Kris Rockwell the owner of Hybrid Learning and I decided to jointly blog on there topic of eLearning. Through discussion we both felt strongly that the industry that we care about and work hard to advance continues a decline into obscurity. We wanted to voice our joint dissatisfaction and point to a potentially brighter future. Kris has posted this blog on his site here.
We are the bearers of bad news. After much discussion and consideration we have come to the conclusion that eLearning has failed and that mLearning is moving towards a similar fate. Once a field of interesting new learning concepts and technology poised to replace the misuse of video in the classroom with the promise of providing a more engaging way for students to access content has become a wasteland of glorified PowerPoint presentations, TV game shows and pseudo-science.
Years ago when I began my journey into the eLearning world I was challenged to work on a project that was, even by today’s standards, amazing. The task was to build ground school training for the Boeing 737-300/400 series aircraft that included complete system simulations imported from another application. We successfully completed this challenge by reverse engineering a 737 simulation. It was remarkable and it worked.
We built the entire suite of courseware in Authorware. The simulation was built in a piece of software called Rapid. The system was great because we could actually carve out bits of the simulation and embed them into the Authorware content. We could capture great bits of data using the Pathware LMS and the AICC CMI standard. This was the future of eLearning and we were really proud of it.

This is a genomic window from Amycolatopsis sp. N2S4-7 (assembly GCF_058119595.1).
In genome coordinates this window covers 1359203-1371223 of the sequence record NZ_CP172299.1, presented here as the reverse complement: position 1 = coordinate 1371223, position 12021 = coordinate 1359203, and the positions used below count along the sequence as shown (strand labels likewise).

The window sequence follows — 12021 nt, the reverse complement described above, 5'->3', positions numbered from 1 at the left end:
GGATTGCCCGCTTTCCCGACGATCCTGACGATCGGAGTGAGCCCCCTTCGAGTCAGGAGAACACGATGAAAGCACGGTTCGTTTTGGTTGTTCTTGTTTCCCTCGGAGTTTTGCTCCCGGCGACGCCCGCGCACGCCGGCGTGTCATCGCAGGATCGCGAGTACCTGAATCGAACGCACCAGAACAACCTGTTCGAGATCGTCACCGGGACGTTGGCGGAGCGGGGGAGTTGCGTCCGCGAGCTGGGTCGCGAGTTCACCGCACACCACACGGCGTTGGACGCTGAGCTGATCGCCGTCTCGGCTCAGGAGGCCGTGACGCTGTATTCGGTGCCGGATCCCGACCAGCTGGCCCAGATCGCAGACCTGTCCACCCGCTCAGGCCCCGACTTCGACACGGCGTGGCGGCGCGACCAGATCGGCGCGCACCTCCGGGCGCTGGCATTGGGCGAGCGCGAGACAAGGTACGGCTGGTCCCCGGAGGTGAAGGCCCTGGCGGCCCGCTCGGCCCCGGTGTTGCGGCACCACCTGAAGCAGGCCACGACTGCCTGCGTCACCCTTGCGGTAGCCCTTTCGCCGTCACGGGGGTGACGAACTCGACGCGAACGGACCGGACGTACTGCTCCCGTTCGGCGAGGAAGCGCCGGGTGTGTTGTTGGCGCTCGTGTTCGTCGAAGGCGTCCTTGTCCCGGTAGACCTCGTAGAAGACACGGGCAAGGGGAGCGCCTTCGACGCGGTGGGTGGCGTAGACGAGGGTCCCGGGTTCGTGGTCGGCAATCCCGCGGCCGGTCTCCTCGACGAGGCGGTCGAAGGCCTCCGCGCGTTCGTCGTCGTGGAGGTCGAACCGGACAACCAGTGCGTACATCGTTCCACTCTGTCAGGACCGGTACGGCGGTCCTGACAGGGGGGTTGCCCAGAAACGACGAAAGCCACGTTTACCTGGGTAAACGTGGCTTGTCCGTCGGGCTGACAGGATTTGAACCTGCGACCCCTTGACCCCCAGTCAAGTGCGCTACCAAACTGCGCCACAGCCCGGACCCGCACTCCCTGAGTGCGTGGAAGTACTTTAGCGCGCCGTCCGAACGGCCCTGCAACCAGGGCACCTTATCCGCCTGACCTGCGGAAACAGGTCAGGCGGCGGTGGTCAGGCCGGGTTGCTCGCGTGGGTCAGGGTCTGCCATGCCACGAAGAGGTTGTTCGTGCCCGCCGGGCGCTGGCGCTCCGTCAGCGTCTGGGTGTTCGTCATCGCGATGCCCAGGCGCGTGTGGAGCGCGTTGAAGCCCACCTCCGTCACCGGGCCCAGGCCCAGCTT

Video is just as engaging, if not more so, than 90% of all modern eLearning. Discuss.
Flash forward to today. What happened? How did the eLearning world end up as irrelevant as it has? What was once a promising medium seems to have floundered into pit of mediocrity.
I think there are two things that relate to each other that explain what has happened here. First, there are the tools used to develop eLearning. Unfortunately, consumer demand required that they be degenerated from robust tool sets like Authorware, which required some measure of design skill and coding talent, to simple tools that can be used by anyone. This leads to the second issue: Talent. Years ago an eLearning developer was a specialized position that required coding skills and an understanding of software development processes. Today the simplicity of tools allow anyone to build content. There is a clear tradeoff here – there are a more developers with a less skill creating a more content with less depth.